Wednesday, September 30, 2009

Internet Porn - Why I didn't complete my audit plan, by the National Science Foundation

Regular readers of my blog know that Visual Risk IQ has been especially active in the Higher Education arena in 2009, helping adapt Continuous Controls Monitoring (CCM) for a Class One Research University. In addition to monitoring for Accounts Payable controls compliance, duplicate payments, and vendor master file integrity, we have also built an innovative Grants & Contracts module that helps track compliance with various financial and operational milestones required by various Federal Grantors.

The CCM module tests the validity of expenditures, overhead rates, and labor charges, and also can be easily extended for more complex tasks like Effort Reporting and Financial Aid compliance. But perhaps it was overkill for the job, given that one of the largest inspection functions within the Federal Government is behind on its audit plan this year.

Yep, they're too busy at the National Science Foundation investigating Internet Porn, so they're behind on their audit plan. For more information, see the Washington Times .

Maybe if their Office of the Inspector General used a more efficient method for selecting which grants and contracts to inspect. More data-driven continuous risk assessment, or perhaps more use of data analysis in controls assessment would help with their efficiency / effectiveness.

Other suggestions abound. What do you think?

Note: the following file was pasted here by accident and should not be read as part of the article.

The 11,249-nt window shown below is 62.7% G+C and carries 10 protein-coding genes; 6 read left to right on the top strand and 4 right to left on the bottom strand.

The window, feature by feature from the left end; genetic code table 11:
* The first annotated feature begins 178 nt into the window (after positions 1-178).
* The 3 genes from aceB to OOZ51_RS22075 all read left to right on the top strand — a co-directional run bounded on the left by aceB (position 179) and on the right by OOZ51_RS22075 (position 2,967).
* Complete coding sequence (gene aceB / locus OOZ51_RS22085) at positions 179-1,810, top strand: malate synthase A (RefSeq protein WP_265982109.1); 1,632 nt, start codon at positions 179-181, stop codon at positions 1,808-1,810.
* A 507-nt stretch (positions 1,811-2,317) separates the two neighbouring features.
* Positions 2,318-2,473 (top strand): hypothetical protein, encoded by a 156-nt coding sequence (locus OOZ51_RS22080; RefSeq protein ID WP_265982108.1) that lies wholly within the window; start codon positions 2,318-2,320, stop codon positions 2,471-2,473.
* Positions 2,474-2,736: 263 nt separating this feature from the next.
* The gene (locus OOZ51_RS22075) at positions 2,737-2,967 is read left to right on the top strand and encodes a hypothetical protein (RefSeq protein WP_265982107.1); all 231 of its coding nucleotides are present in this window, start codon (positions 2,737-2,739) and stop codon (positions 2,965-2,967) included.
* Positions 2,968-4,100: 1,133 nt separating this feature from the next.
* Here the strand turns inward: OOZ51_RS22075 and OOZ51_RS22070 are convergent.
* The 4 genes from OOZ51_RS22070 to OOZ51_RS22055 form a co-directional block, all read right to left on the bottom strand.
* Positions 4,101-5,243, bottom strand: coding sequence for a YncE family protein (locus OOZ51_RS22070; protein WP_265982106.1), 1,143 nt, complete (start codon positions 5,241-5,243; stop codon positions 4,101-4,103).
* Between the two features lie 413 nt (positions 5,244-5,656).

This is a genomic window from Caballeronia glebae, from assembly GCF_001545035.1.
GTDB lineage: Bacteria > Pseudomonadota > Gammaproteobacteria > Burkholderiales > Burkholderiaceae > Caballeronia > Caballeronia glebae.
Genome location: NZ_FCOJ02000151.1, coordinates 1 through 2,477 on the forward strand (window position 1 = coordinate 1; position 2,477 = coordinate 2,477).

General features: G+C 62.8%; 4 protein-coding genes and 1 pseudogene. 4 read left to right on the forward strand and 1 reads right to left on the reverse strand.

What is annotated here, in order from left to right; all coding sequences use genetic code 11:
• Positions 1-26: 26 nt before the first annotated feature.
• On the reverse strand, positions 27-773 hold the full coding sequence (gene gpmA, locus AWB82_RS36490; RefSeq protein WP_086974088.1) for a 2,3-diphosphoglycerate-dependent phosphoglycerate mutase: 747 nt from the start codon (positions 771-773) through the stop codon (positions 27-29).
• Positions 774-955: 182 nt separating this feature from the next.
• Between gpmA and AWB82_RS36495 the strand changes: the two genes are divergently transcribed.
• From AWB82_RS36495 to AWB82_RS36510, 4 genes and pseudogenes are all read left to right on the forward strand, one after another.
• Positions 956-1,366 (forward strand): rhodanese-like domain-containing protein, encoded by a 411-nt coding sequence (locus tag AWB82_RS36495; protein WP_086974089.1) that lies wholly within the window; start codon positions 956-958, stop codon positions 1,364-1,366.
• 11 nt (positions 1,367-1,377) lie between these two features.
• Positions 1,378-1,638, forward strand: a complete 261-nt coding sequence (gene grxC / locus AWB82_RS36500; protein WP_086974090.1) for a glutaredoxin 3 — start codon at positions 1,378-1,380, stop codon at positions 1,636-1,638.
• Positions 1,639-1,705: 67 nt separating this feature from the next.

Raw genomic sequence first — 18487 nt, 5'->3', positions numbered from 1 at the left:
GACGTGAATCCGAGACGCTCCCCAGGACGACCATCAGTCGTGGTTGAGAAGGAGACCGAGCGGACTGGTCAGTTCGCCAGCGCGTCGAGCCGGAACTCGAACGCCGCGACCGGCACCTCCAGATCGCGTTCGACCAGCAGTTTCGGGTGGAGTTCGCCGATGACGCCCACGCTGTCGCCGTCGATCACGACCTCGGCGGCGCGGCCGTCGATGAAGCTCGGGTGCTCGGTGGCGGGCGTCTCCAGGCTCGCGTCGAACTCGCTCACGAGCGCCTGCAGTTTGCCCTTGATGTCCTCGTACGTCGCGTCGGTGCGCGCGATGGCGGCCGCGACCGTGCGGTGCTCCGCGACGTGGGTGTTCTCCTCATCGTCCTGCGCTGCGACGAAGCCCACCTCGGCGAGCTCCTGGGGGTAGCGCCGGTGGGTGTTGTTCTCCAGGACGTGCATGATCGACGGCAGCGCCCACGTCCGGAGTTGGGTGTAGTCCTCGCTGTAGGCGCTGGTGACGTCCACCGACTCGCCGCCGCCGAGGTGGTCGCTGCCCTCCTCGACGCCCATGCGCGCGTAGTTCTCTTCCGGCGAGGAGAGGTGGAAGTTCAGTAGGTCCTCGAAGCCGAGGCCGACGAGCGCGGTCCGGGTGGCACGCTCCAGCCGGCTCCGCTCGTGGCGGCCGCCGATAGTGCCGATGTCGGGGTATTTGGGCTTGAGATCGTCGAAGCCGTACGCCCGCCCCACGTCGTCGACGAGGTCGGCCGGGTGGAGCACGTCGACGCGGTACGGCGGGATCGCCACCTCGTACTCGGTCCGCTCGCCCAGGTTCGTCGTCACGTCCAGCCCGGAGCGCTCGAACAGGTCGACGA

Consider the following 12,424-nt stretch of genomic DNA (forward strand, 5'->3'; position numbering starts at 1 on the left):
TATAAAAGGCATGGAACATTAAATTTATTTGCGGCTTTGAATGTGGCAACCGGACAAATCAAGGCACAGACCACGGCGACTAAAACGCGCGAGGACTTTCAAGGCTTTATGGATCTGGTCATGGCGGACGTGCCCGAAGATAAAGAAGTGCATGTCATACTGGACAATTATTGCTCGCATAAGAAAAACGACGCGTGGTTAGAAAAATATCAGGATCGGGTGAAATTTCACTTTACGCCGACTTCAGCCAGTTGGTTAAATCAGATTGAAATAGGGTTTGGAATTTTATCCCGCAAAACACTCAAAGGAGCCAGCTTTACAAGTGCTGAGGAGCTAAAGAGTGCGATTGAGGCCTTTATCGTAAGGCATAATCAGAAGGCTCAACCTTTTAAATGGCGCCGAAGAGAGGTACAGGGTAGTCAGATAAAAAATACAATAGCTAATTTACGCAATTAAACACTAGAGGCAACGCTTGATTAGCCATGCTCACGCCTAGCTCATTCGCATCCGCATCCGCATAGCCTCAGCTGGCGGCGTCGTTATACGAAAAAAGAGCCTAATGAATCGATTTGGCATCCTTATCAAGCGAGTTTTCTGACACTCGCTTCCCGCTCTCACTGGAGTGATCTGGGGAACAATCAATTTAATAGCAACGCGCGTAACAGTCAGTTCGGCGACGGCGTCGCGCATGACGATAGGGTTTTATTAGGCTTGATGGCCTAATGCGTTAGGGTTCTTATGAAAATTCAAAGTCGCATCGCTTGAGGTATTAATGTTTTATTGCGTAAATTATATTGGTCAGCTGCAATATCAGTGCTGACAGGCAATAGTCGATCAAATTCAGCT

Sunday, September 20, 2009

Another CFO Article on Continuous Auditing - Correct about Vocabulary. Incorrect about no one doing it well.

We appreciate CFO Magazine writing about Continuous Auditing (CA) again. This month's piece is better than previous efforts, in that it focuses much more on the process changes needed for CA, and less on the actual technology that is used to accomplish CA, as we have blogged about previously. CFO Magazine interviewed several industry and academic leaders for this article - alas they didn't reach out to Visual Risk IQ, at least yet. So in today's blog, we'll summarize some of our observations and experiences about CA and contrast them to the CFO article. The centerpiece of our thoughts on CA is our proprietary maturity model, which we use to chart company-specific actions that help organizations advance on this journey. We'll also suggest one or two other organizations that CFO Magazine might talk to so that a clearer picture of CA can develop. In any case, we certainly echo the author's point, that a common, practical definition of CA is not yet accepted in the industry.

For this article, the author interviewed HCA, Microsoft, and AEP - and profiled how each organization uses CA. We feel especially qualified to comment on the article, because Kim Jones and I have been working almost exclusively on CA since our days at PwC in 2006, where he was a key team member on the Microsoft project cited in the article. We also count both HCA and AEP among our circle of friends from the speaking and writing that we each do in the Internal Audit community.